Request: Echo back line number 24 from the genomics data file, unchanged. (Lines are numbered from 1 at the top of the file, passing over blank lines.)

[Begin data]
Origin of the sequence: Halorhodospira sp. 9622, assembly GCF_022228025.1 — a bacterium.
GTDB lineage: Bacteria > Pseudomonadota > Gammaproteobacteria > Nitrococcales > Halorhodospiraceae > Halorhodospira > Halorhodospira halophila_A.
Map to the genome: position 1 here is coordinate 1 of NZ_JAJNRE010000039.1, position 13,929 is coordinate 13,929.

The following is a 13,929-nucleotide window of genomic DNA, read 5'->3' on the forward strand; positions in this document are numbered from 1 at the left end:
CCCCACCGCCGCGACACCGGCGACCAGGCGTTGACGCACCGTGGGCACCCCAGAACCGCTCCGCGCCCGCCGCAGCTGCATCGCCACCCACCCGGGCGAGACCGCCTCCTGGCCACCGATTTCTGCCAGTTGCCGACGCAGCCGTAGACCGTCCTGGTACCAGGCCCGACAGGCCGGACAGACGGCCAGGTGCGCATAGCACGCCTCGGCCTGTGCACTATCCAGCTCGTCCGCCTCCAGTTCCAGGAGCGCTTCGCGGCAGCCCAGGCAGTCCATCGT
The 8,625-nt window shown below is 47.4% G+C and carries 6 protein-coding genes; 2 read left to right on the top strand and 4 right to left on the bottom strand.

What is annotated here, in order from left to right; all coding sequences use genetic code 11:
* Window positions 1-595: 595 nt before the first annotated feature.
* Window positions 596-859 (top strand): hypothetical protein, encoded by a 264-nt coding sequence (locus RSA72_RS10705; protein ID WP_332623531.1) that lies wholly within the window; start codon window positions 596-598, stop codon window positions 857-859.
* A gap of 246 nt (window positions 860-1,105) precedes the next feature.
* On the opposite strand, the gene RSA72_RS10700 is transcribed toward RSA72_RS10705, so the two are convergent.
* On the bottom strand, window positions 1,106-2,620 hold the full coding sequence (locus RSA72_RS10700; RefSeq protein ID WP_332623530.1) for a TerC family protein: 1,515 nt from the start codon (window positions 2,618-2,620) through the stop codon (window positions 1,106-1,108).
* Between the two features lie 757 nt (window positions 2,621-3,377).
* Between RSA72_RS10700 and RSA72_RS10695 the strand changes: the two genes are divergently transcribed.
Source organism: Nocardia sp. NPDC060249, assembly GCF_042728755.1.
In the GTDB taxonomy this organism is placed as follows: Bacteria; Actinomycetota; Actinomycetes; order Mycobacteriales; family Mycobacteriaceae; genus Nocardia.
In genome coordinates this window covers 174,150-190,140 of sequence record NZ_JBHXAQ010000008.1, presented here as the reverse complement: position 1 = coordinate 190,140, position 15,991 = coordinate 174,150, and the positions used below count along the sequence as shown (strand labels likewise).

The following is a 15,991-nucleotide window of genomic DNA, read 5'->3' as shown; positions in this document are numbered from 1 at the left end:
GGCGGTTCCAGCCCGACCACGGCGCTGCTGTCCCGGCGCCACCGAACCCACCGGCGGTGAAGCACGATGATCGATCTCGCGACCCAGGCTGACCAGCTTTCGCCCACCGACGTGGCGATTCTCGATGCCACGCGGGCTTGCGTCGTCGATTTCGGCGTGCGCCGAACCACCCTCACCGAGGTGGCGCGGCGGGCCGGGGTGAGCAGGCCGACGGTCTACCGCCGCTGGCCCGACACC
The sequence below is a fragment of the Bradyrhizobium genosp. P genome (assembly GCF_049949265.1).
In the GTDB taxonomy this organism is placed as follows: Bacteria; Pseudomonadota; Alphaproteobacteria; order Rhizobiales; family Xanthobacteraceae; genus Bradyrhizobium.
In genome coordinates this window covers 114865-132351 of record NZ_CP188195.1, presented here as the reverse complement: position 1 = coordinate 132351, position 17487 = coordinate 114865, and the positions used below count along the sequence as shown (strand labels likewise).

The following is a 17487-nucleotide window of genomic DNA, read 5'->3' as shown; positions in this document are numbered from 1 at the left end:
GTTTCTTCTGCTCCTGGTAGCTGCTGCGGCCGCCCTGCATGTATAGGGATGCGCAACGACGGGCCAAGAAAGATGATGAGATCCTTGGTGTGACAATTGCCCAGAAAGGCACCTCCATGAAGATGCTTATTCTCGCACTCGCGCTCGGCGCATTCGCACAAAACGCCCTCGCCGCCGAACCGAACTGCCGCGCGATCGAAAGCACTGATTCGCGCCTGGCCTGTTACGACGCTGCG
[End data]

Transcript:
GTTTCTTCTGCTCCTGGTAGCTGCTGCGGCCGCCCTGCATGTATAGGGATGCGCAACGACGGGCCAAGAAAGATGATGAGATCCTTGGTGTGACAATTGCCCAGAAAGGCACCTCCATGAAGATGCTTATTCTCGCACTCGCGCTCGGCGCATTCGCACAAAACGCCCTCGCCGCCGAACCGAACTGCCGCGCGATCGAAAGCACTGATTCGCGCCTGGCCTGTTACGACGCTGCG